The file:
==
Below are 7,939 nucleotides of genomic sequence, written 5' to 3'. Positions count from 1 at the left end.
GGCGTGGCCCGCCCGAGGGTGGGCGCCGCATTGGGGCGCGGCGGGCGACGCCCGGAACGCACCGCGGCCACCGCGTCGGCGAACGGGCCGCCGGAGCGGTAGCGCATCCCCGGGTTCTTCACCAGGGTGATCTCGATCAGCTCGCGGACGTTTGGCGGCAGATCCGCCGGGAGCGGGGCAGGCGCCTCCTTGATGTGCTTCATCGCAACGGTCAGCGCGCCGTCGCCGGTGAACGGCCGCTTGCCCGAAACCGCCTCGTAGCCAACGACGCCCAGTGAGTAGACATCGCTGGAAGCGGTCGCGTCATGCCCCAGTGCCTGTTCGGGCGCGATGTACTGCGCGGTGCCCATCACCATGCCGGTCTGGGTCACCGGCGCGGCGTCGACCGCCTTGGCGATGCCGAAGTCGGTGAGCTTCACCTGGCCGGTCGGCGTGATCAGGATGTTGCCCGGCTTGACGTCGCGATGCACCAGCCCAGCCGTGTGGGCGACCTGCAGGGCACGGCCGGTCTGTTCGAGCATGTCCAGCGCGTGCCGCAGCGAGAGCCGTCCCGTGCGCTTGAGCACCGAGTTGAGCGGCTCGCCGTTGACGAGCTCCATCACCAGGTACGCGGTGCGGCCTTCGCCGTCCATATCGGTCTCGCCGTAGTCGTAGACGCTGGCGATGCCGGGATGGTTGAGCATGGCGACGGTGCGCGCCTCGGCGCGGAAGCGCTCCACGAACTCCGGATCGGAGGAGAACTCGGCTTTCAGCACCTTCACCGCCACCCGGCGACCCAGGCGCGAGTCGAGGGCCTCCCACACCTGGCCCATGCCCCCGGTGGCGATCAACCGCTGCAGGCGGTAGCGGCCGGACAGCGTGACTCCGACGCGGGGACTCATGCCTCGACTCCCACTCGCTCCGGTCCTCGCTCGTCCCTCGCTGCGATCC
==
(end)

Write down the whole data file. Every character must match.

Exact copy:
Below are 7,939 nucleotides of genomic sequence, written 5' to 3'. Positions count from 1 at the left end.
GGCGTGGCCCGCCCGAGGGTGGGCGCCGCATTGGGGCGCGGCGGGCGACGCCCGGAACGCACCGCGGCCACCGCGTCGGCGAACGGGCCGCCGGAGCGGTAGCGCATCCCCGGGTTCTTCACCAGGGTGATCTCGATCAGCTCGCGGACGTTTGGCGGCAGATCCGCCGGGAGCGGGGCAGGCGCCTCCTTGATGTGCTTCATCGCAACGGTCAGCGCGCCGTCGCCGGTGAACGGCCGCTTGCCCGAAACCGCCTCGTAGCCAACGACGCCCAGTGAGTAGACATCGCTGGAAGCGGTCGCGTCATGCCCCAGTGCCTGTTCGGGCGCGATGTACTGCGCGGTGCCCATCACCATGCCGGTCTGGGTCACCGGCGCGGCGTCGACCGCCTTGGCGATGCCGAAGTCGGTGAGCTTCACCTGGCCGGTCGGCGTGATCAGGATGTTGCCCGGCTTGACGTCGCGATGCACCAGCCCAGCCGTGTGGGCGACCTGCAGGGCACGGCCGGTCTGTTCGAGCATGTCCAGCGCGTGCCGCAGCGAGAGCCGTCCCGTGCGCTTGAGCACCGAGTTGAGCGGCTCGCCGTTGACGAGCTCCATCACCAGGTACGCGGTGCGGCCTTCGCCGTCCATATCGGTCTCGCCGTAGTCGTAGACGCTGGCGATGCCGGGATGGTTGAGCATGGCGACGGTGCGCGCCTCGGCGCGGAAGCGCTCCACGAACTCCGGATCGGAGGAGAACTCGGCTTTCAGCACCTTCACCGCCACCCGGCGACCCAGGCGCGAGTCGAGGGCCTCCCACACCTGGCCCATGCCCCCGGTGGCGATCAACCGCTGCAGGCGGTAGCGGCCGGACAGCGTGACTCCGACGCGGGGACTCATGCCTCGACTCCCACTCGCTCCGGTCCTCGCTCGTCCCTCGCTGCGATCC